Sun Oct 16, 2016 6:12 pm
A European moth is helping to decimate Britain's conker trees, also leaving them more likely to be cut down for safety reasons
As many as two million conker trees in the UK could become a thing of the past over the next 15 years due to disease and an invasive moth.
The leaf-mining moth was found in Europe in 1985, spread rapidly through the continent and was found in southern England around 2002.
The moth's caterpillars eat the tree's leaves from the inside, turning the leaves brown and forcing them to drop in the summer before the conkers have fully grown.
Councils are also removing many horse chestnut trees to prevent people being hit by diseased branches when they fall.
The trees are no longer planted because they only last up to five years before they are killed.
The moth may also be responsible for bleeding canker, a fungal disease which can kill trees.
A Forestry Commission survey in 2007 found more than 70% of trees in some parts of England had the disease, with 36% in Wales and 42% in Scotland showing some symptoms.
The commission estimates around three-quarters of the country's horse chestnut trees are in residential areas and parks, with the rest in woodland.
Professor Robert Jackson from the University of Reading told Sky News: "We have a major disease epidemic (bleeding canker) and pest (leaf miner) sweeping through the UK population of trees.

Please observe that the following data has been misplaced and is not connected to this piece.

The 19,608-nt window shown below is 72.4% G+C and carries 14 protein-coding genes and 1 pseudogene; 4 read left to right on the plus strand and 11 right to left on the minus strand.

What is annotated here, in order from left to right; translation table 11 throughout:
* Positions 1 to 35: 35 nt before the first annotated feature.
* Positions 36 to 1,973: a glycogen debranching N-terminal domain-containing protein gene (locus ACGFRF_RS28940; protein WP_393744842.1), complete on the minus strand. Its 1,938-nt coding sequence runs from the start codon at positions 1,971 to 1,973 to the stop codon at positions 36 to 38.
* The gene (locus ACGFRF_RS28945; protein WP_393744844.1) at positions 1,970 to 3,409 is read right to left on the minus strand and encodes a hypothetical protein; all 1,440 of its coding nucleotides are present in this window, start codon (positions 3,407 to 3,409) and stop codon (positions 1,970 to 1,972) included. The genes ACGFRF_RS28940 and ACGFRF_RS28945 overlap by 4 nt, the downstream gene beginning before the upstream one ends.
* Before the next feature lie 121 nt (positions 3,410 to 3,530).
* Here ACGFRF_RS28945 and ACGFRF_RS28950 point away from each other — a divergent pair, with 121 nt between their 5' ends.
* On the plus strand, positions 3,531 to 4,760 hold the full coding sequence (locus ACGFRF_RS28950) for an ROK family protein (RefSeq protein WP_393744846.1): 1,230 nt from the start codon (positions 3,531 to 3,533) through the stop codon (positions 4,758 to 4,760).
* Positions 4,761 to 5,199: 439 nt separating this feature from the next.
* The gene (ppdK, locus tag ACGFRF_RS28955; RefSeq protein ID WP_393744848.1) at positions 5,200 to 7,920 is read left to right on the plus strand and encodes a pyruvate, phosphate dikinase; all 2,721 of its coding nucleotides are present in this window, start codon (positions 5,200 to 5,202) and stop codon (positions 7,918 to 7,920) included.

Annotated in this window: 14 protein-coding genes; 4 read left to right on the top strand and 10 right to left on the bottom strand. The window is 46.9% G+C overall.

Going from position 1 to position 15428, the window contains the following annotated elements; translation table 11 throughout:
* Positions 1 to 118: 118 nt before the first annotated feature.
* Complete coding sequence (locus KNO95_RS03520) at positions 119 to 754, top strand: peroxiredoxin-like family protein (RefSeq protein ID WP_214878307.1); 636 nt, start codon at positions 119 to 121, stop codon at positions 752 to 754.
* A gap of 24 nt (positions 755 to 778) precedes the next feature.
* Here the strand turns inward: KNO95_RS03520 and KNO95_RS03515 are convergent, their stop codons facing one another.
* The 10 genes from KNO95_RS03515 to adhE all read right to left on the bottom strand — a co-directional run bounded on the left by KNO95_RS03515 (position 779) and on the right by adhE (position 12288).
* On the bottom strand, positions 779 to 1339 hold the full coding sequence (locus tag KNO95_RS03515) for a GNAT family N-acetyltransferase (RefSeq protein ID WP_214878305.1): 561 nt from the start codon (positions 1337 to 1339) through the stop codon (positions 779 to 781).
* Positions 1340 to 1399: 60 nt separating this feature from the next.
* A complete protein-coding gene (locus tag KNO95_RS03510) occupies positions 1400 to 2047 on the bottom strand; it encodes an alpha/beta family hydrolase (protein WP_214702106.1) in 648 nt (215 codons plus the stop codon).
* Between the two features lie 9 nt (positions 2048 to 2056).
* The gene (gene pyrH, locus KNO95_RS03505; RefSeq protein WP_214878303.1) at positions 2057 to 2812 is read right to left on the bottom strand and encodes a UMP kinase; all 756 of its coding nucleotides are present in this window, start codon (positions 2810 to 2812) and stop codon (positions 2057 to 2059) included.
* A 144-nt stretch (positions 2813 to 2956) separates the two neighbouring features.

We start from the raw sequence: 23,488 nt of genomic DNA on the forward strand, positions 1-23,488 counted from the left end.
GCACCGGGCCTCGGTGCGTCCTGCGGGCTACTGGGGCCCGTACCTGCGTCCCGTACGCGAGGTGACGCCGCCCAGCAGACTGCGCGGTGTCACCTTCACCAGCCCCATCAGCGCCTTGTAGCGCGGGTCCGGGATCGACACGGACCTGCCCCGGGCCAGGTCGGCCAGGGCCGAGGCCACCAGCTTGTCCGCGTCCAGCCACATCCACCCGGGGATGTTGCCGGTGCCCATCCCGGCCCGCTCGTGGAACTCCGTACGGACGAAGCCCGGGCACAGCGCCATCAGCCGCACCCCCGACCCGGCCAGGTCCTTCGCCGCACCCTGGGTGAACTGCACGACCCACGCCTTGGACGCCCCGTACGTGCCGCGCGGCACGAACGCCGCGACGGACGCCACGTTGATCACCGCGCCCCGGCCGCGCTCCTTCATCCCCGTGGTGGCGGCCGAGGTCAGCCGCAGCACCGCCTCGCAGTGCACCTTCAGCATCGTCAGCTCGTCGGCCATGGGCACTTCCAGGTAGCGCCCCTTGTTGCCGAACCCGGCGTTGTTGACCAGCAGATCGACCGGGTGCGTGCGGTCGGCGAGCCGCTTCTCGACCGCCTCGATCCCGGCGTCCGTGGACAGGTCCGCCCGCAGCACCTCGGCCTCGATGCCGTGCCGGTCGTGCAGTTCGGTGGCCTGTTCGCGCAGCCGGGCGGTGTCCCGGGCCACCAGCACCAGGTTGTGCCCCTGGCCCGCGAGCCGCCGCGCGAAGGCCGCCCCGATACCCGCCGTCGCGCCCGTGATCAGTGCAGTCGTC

"The canker kills the tree whereas the pest seems to be reducing their vigour (wearing down their health)."
Professor Jackson added: "Most plant populations have some resistant individuals whose immune system can stop the infection, so we might see some trees survive, especially in woodlands.
"But at the moment the picture looks pretty bleak.
"Really we need to assess the population to see how resilient it is over time to see if it can survive."
St John Burkett, one of the organisers of the World Conker Championships, told Sky News: "It's a bit of a concern but I think one of the biggest concerns is the human reaction to it.
"We're quite keen to cut the trees down because they represent a bit of a danger to people with branches dropping off once the trees become ill."
He added: "The problem is it's not just the canker - a fungal disease - which is killing the trees but it's the leaf miner.
"Because it's a stranger to the country, none of the birds are eating the larvae and it can just lay as many eggs as it wants."